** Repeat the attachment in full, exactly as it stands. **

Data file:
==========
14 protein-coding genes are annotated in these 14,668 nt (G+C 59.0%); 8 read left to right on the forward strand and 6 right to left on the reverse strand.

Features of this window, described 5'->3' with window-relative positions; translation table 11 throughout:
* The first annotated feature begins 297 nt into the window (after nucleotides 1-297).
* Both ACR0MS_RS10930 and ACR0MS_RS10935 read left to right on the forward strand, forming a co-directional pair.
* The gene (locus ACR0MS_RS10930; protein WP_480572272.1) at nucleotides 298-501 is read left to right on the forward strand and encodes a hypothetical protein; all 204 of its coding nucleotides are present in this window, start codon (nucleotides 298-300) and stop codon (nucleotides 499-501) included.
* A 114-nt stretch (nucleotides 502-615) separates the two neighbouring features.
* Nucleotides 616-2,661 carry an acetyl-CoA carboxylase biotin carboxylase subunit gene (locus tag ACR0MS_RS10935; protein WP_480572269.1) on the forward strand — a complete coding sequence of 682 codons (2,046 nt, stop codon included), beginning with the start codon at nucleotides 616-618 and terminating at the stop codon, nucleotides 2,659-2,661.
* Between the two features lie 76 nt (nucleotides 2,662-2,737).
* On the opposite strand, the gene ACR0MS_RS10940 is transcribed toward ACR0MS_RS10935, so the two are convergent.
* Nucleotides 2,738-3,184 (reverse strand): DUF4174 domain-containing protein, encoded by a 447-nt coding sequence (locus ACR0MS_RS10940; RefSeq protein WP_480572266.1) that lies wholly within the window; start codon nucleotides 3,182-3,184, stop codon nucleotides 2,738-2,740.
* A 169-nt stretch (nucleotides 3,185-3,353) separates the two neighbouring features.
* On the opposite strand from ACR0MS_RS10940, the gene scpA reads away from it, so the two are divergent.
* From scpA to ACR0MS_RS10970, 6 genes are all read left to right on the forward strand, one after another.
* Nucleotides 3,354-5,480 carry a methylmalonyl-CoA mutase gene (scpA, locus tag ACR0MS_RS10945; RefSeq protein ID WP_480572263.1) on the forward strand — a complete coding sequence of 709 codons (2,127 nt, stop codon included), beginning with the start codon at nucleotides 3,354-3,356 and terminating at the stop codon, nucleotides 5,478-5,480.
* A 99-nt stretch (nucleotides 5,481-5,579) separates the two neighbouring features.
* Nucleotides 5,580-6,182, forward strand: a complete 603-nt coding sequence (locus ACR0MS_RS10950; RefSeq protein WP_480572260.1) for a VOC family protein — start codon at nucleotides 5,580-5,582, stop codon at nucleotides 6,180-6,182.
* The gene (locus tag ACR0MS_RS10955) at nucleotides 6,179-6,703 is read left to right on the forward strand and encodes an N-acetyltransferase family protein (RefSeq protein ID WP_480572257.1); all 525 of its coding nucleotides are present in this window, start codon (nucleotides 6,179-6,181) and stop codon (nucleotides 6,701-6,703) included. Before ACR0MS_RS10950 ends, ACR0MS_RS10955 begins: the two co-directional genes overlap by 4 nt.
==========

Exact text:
14 protein-coding genes are annotated in these 14,668 nt (G+C 59.0%); 8 read left to right on the forward strand and 6 right to left on the reverse strand.

Features of this window, described 5'->3' with window-relative positions; translation table 11 throughout:
* The first annotated feature begins 297 nt into the window (after nucleotides 1-297).
* Both ACR0MS_RS10930 and ACR0MS_RS10935 read left to right on the forward strand, forming a co-directional pair.
* The gene (locus ACR0MS_RS10930; protein WP_480572272.1) at nucleotides 298-501 is read left to right on the forward strand and encodes a hypothetical protein; all 204 of its coding nucleotides are present in this window, start codon (nucleotides 298-300) and stop codon (nucleotides 499-501) included.
* A 114-nt stretch (nucleotides 502-615) separates the two neighbouring features.
* Nucleotides 616-2,661 carry an acetyl-CoA carboxylase biotin carboxylase subunit gene (locus tag ACR0MS_RS10935; protein WP_480572269.1) on the forward strand — a complete coding sequence of 682 codons (2,046 nt, stop codon included), beginning with the start codon at nucleotides 616-618 and terminating at the stop codon, nucleotides 2,659-2,661.
* Between the two features lie 76 nt (nucleotides 2,662-2,737).
* On the opposite strand, the gene ACR0MS_RS10940 is transcribed toward ACR0MS_RS10935, so the two are convergent.
* Nucleotides 2,738-3,184 (reverse strand): DUF4174 domain-containing protein, encoded by a 447-nt coding sequence (locus ACR0MS_RS10940; RefSeq protein WP_480572266.1) that lies wholly within the window; start codon nucleotides 3,182-3,184, stop codon nucleotides 2,738-2,740.
* A 169-nt stretch (nucleotides 3,185-3,353) separates the two neighbouring features.
* On the opposite strand from ACR0MS_RS10940, the gene scpA reads away from it, so the two are divergent.
* From scpA to ACR0MS_RS10970, 6 genes are all read left to right on the forward strand, one after another.
* Nucleotides 3,354-5,480 carry a methylmalonyl-CoA mutase gene (scpA, locus tag ACR0MS_RS10945; RefSeq protein ID WP_480572263.1) on the forward strand — a complete coding sequence of 709 codons (2,127 nt, stop codon included), beginning with the start codon at nucleotides 3,354-3,356 and terminating at the stop codon, nucleotides 5,478-5,480.
* A 99-nt stretch (nucleotides 5,481-5,579) separates the two neighbouring features.
* Nucleotides 5,580-6,182, forward strand: a complete 603-nt coding sequence (locus ACR0MS_RS10950; RefSeq protein WP_480572260.1) for a VOC family protein — start codon at nucleotides 5,580-5,582, stop codon at nucleotides 6,180-6,182.
* The gene (locus tag ACR0MS_RS10955) at nucleotides 6,179-6,703 is read left to right on the forward strand and encodes an N-acetyltransferase family protein (RefSeq protein ID WP_480572257.1); all 525 of its coding nucleotides are present in this window, start codon (nucleotides 6,179-6,181) and stop codon (nucleotides 6,701-6,703) included. Before ACR0MS_RS10950 ends, ACR0MS_RS10955 begins: the two co-directional genes overlap by 4 nt.